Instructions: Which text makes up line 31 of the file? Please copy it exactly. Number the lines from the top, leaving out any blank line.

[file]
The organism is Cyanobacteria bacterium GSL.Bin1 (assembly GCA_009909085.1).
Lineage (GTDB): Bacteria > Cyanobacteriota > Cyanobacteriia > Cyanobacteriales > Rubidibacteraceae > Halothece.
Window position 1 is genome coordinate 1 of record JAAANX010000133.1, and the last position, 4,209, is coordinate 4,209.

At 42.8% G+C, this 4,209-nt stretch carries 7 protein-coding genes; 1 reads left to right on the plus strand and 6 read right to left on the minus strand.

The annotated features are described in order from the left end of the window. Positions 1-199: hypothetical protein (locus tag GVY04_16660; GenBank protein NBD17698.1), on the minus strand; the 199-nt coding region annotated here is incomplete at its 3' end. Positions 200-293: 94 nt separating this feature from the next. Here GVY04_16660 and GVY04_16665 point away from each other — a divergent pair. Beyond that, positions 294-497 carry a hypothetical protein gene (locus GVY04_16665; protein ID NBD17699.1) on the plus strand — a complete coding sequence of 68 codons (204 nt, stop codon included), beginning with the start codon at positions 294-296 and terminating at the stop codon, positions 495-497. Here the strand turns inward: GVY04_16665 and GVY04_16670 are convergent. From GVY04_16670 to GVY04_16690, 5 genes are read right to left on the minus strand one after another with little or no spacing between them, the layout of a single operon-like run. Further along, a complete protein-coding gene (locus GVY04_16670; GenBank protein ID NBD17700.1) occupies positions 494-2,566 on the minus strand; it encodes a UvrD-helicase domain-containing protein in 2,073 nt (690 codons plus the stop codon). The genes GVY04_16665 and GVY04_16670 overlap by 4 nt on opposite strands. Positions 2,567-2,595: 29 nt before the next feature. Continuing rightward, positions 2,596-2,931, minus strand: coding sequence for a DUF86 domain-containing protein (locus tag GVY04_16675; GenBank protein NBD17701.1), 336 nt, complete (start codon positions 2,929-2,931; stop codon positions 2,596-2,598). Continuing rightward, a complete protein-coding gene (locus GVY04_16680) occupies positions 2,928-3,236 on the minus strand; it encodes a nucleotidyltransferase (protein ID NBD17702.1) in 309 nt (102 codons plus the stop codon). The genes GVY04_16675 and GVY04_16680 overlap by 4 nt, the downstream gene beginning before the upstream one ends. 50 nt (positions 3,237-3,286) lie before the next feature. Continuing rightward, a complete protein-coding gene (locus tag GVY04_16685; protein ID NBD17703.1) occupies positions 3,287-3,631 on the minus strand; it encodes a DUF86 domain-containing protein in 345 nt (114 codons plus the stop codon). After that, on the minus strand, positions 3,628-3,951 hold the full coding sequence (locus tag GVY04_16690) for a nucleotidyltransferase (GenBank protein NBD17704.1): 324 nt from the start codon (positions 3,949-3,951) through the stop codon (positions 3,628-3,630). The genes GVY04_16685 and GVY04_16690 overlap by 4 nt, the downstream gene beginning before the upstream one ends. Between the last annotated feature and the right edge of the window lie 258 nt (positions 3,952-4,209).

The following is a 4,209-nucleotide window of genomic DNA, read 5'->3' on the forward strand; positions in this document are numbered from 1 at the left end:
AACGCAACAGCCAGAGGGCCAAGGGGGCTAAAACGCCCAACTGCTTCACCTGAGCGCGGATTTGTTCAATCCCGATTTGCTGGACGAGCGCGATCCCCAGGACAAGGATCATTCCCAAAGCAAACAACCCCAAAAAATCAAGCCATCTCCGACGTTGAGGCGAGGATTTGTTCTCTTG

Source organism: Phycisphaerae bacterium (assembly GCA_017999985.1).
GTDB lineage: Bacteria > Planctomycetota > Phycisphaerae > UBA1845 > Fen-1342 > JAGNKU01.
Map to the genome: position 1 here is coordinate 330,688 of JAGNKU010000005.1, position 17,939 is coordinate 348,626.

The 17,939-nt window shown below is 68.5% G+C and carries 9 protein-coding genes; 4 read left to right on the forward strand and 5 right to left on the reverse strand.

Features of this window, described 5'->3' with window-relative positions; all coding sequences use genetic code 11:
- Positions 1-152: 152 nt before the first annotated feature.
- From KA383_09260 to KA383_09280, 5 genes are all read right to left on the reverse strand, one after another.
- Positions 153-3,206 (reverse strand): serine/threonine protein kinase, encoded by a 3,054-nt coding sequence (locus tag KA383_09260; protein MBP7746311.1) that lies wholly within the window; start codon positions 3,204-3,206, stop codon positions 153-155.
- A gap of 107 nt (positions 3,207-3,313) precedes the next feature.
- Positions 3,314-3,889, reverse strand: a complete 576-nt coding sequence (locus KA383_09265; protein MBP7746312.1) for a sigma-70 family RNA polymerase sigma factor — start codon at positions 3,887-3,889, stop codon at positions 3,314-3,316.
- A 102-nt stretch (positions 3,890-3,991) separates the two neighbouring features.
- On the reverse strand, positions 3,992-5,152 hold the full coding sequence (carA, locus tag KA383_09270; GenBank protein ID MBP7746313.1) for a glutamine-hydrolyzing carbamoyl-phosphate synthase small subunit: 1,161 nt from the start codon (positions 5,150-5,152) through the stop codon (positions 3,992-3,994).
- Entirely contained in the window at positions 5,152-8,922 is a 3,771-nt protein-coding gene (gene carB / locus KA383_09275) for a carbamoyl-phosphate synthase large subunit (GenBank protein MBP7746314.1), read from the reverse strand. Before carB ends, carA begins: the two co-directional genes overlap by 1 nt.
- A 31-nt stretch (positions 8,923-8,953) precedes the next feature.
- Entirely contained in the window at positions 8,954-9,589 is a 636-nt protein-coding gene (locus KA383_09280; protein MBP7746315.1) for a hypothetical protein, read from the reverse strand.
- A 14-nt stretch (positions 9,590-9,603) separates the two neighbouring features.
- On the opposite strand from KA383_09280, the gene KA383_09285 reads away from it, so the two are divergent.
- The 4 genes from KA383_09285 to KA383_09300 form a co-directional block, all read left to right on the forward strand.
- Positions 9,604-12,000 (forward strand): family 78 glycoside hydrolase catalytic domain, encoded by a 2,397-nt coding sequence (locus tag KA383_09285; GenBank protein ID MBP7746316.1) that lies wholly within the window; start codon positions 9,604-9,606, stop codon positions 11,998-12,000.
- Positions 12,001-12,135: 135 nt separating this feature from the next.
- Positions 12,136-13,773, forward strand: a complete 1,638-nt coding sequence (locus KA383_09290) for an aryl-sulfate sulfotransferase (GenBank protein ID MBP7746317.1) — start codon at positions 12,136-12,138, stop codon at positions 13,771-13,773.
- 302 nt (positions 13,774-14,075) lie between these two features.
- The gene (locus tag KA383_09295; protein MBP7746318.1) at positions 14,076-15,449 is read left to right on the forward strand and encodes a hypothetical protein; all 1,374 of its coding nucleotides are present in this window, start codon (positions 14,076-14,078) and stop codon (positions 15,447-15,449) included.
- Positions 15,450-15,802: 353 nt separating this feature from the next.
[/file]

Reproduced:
- Positions 15,450-15,802: 353 nt separating this feature from the next.